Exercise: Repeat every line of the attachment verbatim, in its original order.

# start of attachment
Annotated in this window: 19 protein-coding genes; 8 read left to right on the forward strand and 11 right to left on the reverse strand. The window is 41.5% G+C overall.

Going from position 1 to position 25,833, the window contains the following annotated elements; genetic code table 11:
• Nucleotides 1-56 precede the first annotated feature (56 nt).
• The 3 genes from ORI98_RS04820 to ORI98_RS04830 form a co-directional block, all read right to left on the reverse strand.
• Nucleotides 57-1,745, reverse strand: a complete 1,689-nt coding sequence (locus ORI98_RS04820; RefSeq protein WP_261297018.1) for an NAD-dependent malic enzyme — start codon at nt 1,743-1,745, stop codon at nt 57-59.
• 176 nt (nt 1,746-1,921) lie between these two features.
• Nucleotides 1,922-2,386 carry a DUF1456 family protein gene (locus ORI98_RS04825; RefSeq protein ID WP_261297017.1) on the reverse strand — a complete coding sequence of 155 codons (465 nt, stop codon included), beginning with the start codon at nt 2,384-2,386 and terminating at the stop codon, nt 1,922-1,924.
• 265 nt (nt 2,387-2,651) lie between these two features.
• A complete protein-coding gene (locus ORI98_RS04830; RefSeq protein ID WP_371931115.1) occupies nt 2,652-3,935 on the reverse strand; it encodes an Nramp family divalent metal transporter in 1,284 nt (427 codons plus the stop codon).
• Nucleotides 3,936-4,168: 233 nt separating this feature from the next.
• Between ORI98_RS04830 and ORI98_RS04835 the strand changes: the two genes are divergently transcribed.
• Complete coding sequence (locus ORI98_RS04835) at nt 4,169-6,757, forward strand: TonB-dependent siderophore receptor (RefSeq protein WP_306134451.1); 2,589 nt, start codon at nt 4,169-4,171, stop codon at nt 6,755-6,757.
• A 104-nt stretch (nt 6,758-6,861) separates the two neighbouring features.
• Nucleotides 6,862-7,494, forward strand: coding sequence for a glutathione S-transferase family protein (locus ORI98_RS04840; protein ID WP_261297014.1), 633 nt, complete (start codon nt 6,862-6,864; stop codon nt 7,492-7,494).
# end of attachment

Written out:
Annotated in this window: 19 protein-coding genes; 8 read left to right on the forward strand and 11 right to left on the reverse strand. The window is 41.5% G+C overall.

Going from position 1 to position 25,833, the window contains the following annotated elements; genetic code table 11:
• Nucleotides 1-56 precede the first annotated feature (56 nt).
• The 3 genes from ORI98_RS04820 to ORI98_RS04830 form a co-directional block, all read right to left on the reverse strand.
• Nucleotides 57-1,745, reverse strand: a complete 1,689-nt coding sequence (locus ORI98_RS04820; RefSeq protein WP_261297018.1) for an NAD-dependent malic enzyme — start codon at nt 1,743-1,745, stop codon at nt 57-59.
• 176 nt (nt 1,746-1,921) lie between these two features.
• Nucleotides 1,922-2,386 carry a DUF1456 family protein gene (locus ORI98_RS04825; RefSeq protein ID WP_261297017.1) on the reverse strand — a complete coding sequence of 155 codons (465 nt, stop codon included), beginning with the start codon at nt 2,384-2,386 and terminating at the stop codon, nt 1,922-1,924.
• 265 nt (nt 2,387-2,651) lie between these two features.
• A complete protein-coding gene (locus ORI98_RS04830; RefSeq protein ID WP_371931115.1) occupies nt 2,652-3,935 on the reverse strand; it encodes an Nramp family divalent metal transporter in 1,284 nt (427 codons plus the stop codon).
• Nucleotides 3,936-4,168: 233 nt separating this feature from the next.
• Between ORI98_RS04830 and ORI98_RS04835 the strand changes: the two genes are divergently transcribed.
• Complete coding sequence (locus ORI98_RS04835) at nt 4,169-6,757, forward strand: TonB-dependent siderophore receptor (RefSeq protein WP_306134451.1); 2,589 nt, start codon at nt 4,169-4,171, stop codon at nt 6,755-6,757.
• A 104-nt stretch (nt 6,758-6,861) separates the two neighbouring features.
• Nucleotides 6,862-7,494, forward strand: coding sequence for a glutathione S-transferase family protein (locus ORI98_RS04840; protein ID WP_261297014.1), 633 nt, complete (start codon nt 6,862-6,864; stop codon nt 7,492-7,494).